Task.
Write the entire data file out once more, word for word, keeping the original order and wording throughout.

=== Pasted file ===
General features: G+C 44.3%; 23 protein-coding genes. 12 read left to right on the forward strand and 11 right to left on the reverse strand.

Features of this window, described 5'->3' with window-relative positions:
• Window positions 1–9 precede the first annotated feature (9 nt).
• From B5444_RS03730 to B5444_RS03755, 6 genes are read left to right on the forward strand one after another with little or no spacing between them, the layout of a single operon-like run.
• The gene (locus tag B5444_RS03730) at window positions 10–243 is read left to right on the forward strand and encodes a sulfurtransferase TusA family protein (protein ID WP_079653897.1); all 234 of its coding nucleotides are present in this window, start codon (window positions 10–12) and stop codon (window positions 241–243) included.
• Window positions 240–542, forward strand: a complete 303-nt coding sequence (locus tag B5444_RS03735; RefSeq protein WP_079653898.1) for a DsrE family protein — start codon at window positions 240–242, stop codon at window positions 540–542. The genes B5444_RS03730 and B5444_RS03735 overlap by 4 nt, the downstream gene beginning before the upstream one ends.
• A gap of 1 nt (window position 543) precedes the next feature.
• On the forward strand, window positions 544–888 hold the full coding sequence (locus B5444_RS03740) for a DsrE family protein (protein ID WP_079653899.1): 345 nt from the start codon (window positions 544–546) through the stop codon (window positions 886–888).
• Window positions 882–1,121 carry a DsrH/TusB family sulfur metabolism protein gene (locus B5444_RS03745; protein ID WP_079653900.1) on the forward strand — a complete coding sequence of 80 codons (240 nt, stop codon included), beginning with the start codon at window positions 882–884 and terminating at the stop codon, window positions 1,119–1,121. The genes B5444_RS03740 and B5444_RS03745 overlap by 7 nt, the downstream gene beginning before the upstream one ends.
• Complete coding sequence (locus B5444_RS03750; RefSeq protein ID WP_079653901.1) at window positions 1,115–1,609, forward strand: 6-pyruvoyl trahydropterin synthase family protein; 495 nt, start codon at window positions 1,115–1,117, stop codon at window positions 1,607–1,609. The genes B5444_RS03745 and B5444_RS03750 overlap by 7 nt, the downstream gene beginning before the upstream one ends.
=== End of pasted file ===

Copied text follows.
General features: G+C 44.3%; 23 protein-coding genes. 12 read left to right on the forward strand and 11 right to left on the reverse strand.

Features of this window, described 5'->3' with window-relative positions:
• Window positions 1–9 precede the first annotated feature (9 nt).
• From B5444_RS03730 to B5444_RS03755, 6 genes are read left to right on the forward strand one after another with little or no spacing between them, the layout of a single operon-like run.
• The gene (locus tag B5444_RS03730) at window positions 10–243 is read left to right on the forward strand and encodes a sulfurtransferase TusA family protein (protein ID WP_079653897.1); all 234 of its coding nucleotides are present in this window, start codon (window positions 10–12) and stop codon (window positions 241–243) included.
• Window positions 240–542, forward strand: a complete 303-nt coding sequence (locus tag B5444_RS03735; RefSeq protein WP_079653898.1) for a DsrE family protein — start codon at window positions 240–242, stop codon at window positions 540–542. The genes B5444_RS03730 and B5444_RS03735 overlap by 4 nt, the downstream gene beginning before the upstream one ends.
• A gap of 1 nt (window position 543) precedes the next feature.
• On the forward strand, window positions 544–888 hold the full coding sequence (locus B5444_RS03740) for a DsrE family protein (protein ID WP_079653899.1): 345 nt from the start codon (window positions 544–546) through the stop codon (window positions 886–888).
• Window positions 882–1,121 carry a DsrH/TusB family sulfur metabolism protein gene (locus B5444_RS03745; protein ID WP_079653900.1) on the forward strand — a complete coding sequence of 80 codons (240 nt, stop codon included), beginning with the start codon at window positions 882–884 and terminating at the stop codon, window positions 1,119–1,121. The genes B5444_RS03740 and B5444_RS03745 overlap by 7 nt, the downstream gene beginning before the upstream one ends.
• Complete coding sequence (locus B5444_RS03750; RefSeq protein ID WP_079653901.1) at window positions 1,115–1,609, forward strand: 6-pyruvoyl trahydropterin synthase family protein; 495 nt, start codon at window positions 1,115–1,117, stop codon at window positions 1,607–1,609. The genes B5444_RS03745 and B5444_RS03750 overlap by 7 nt, the downstream gene beginning before the upstream one ends.